Cuisine is an area, for example, where there's been a distinct local cultural cringe for years. Readers of my blog know me to be a Europhile in where I've lived and in the culture of those places but that does not mean I'm going to be party to the totalitarian Europeanization of our home soil and the loss of all identity, something this government has worked so hard to bring about.

That's even why I have a lot of trouble at my blog because it matters not whether you are a jailbird, Member of Parliament, white, black, Lib Dem, BNP or indifferent - your view can be put as long as you are not being extremist yourself. Telling someone I'm not putting up with their extremism is in no way, shape or form tantamount to me being extreme in not tolerating these things.

It's not extreme - it's being a brick wall and a stubborn bstd. That I plead guilty to.

There are absolutes, including moral absolutes and there is a thing called Britishness or even Englishness. It's how we were brought up, it's the values we embraced and the modes of conduct we adopted. Yes, I'm C of E, in the traditional sense and why not? Why should I apologize for that? In which other denomination can one have a good snooze on the back pews during a sermon?

It was once and shall be again, respect for G-d, Queen and country although the former is now denied by ostriches, The Firm is subject to much scrutiny these days and the latter has been decimated by the socialists. It has also always been the dissenting tradition of Defoe, the British philosophers, cricket and a cup of tea which define us.

So what's this rubbish about no Shakespeare in schools, no heritage, no pride in our nationhood? Have the French lost their Frenchness? Have the Russians lost their Russianness? Well why should we lose our Britishness and in our neck of the woods, our Englishness? Just look at the breakup planned for the poor old United States by Them and shudder because we're headed down that path as well.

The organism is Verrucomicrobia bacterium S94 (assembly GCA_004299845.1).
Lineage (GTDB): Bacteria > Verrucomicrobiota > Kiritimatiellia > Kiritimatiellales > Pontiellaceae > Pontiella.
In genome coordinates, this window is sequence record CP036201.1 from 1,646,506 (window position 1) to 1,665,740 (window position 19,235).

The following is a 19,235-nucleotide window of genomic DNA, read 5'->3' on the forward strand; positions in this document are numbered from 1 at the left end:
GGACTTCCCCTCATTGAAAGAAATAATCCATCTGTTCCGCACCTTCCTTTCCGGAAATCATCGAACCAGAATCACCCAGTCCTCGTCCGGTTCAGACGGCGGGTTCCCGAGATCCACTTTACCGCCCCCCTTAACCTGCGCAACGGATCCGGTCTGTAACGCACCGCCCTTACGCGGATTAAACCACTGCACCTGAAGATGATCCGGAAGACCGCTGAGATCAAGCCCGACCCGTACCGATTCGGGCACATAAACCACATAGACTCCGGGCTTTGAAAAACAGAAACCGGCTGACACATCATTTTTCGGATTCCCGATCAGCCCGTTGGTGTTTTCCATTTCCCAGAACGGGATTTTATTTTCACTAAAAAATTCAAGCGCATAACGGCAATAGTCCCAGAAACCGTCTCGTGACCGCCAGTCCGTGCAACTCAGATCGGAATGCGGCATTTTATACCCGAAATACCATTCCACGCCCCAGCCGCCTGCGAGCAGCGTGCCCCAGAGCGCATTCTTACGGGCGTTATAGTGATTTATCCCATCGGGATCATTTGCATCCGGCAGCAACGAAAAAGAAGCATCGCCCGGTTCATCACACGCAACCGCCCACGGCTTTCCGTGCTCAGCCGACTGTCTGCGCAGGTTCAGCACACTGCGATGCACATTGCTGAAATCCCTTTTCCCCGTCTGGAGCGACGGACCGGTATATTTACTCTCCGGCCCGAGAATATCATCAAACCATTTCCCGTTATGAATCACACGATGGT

One aspect of our Britishness is the bulldog strain and thus my chin juts out and says - you've very welcome here and we'll learn from you, we'll eat your food and read your literature, let me buy you an ale but if you live here, if you settle here, then it's our way or you're on your way.

[Thanks, Tom, for the invitation]

Further reading on this topic from Tom here.


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Thank you for those comments. We are certainly coming into interesting times in 2010 and it might even be best not to be here during that time but somewhere safer.

Lord T

I think the Brits are very much into fair play. This is why all this PC rubbish such as womens rights cause people to get upset.

Of course we don't do anything about it but resentment does build up and eventually it will blow. That will make for interesting times and a lot of people will unfairly pay the price for our politicians delusions.


Interesting post James. I am sure you have had a lot of adjusting to do regarding the reality of the situation you found on your return to the UK, or however you think of it, after so long an absence.

Keeping up with the home front news from abroad does not really give a complete or necessarily even true picture which I am sure you discovered right off.

James Higham

Sorry, OH - wasn't aware you were both occupied.

Old Holborn

Shh...watching last night of the Proms. Drinking a fine Margaux, eating Stilton and the dog has just farted.